3D bioprint constructs change shape over time

Bio-printed cell-rich bioconstruct (Eben Alberg) showing controlled and complex 4D shape transformation

Researchers at the University of Illinois at Chicago have developed a method for creating 3D-printed cell-loaded bioink constructs that can change shape over time, similar to tissues in the body. When cross-linked molecules are incorporated into the printed hydrogel, some of them are UV photosensitive and the shape of the construct changes after printing. This technique may help scientists model the development of tissues that respond to external stimuli such as bone and cartilage, or that also undergo shape changes between healing and development. UIC researchers call this technique “4D printing,” and four dimensions are represented by morphological changes over time.

3D printing unleashes the wildest fantasy of tissue engineering researchers, allowing them to print complex shapes consisting of biocompatible inks and encapsulated cells. While this technology has great potential in creating tissue and organ replacements, there is much work to be done to reach that point. This latest development allows researchers to create 3D shapes that will later undergo pre-programmed shape changes.

They can be designed to occur automatically over time or on demand, and by carefully incorporating the gradients of cross-linked molecules that bind structures at the molecular level, they result in predictable shape changes. Bio-inks are made up of tightly packed flake-like microgels, and researchers have also incorporated live cells and photosensitive cross-linking molecules into printed structures.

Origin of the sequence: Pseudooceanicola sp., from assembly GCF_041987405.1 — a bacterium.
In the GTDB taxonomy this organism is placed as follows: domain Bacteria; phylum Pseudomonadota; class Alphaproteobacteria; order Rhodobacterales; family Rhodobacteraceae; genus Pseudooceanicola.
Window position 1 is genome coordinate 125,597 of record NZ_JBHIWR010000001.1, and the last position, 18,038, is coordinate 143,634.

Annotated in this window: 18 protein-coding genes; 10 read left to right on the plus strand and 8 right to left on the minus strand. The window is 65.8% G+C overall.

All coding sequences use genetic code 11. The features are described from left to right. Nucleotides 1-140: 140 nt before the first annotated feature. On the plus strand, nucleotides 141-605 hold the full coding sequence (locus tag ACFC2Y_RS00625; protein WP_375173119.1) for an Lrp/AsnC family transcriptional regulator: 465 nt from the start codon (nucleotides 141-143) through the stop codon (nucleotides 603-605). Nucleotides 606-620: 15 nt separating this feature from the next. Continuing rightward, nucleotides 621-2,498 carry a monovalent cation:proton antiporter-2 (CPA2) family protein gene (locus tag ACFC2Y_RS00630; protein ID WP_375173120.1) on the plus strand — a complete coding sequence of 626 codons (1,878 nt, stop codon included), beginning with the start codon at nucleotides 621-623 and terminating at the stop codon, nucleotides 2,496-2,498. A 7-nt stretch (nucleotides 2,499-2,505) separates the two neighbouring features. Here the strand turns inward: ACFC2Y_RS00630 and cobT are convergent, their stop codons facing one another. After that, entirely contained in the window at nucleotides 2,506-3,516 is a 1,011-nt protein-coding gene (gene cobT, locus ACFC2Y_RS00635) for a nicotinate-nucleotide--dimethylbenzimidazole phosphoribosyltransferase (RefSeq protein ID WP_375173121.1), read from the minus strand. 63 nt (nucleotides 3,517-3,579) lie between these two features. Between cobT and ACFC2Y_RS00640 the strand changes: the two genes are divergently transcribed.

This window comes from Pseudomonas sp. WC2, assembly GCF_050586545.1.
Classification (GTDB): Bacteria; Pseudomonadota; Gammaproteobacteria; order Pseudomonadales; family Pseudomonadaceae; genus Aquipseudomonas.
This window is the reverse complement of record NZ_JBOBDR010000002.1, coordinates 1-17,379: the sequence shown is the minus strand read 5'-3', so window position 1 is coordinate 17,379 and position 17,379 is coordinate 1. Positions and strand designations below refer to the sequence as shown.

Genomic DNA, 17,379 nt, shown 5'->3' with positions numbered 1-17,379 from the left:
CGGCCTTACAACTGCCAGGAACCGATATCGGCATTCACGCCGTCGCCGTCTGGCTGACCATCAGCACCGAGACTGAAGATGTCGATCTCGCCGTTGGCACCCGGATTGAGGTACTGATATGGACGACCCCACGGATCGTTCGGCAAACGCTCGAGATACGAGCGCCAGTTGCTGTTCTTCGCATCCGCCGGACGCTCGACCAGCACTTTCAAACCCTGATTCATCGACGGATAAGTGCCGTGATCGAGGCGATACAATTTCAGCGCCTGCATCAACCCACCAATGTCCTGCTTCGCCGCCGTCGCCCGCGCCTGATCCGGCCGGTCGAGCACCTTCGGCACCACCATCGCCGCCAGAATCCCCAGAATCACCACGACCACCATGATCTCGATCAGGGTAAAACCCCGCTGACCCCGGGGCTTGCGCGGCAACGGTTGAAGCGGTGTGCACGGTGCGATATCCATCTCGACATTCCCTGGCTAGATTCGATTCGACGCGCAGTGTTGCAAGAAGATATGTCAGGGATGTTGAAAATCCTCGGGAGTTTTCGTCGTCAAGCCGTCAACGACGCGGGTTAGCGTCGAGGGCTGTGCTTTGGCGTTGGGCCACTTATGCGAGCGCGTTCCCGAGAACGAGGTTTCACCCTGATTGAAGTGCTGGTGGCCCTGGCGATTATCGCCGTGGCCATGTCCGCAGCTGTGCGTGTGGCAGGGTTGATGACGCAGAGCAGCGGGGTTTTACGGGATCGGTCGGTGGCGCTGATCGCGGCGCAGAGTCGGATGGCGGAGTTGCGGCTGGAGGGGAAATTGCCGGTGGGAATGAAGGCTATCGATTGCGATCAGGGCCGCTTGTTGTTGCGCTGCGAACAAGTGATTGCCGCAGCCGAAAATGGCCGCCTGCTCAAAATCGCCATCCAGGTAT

“This bio-ink system provides the opportunity to print bio-constructs that can achieve more sophisticated architectural changes over time,” said researcher Eben Alsberg. .. “These cell-rich structures with pre-programmable and controllable shape morphing promise to better mimic the body’s natural developmental processes, allowing scientists to study tissue morphology more accurately. To help achieve greater advances in tissue engineering. “

The shape-changing performance of printed structures may be useful for researchers who want to better emulate the shape-changing tissue in our body. For example, bone has the amazing ability to remodel itself in response to physical stimuli, but until now no biomaterial that emulates this has been available.

“Bioink has shear fluidization and rapid self-healing properties that enable smooth extrusion-based printing with high resolution and high fidelity without a support bus,” says Alsberg. “The printed bioconstruct remains intact after being further stabilized by light-based cross-linking, for example, bending, twisting, and undergoing multiple deformations. With this system, You can bioengineer complex shaped cartilage-like tissues that evolve over time. ”

Study at Advanced material: Clogged microflake hydrogel for 4D living cell bioprinting

Via: University of Illinois, Chicago 3D bioprint constructs change shape over time

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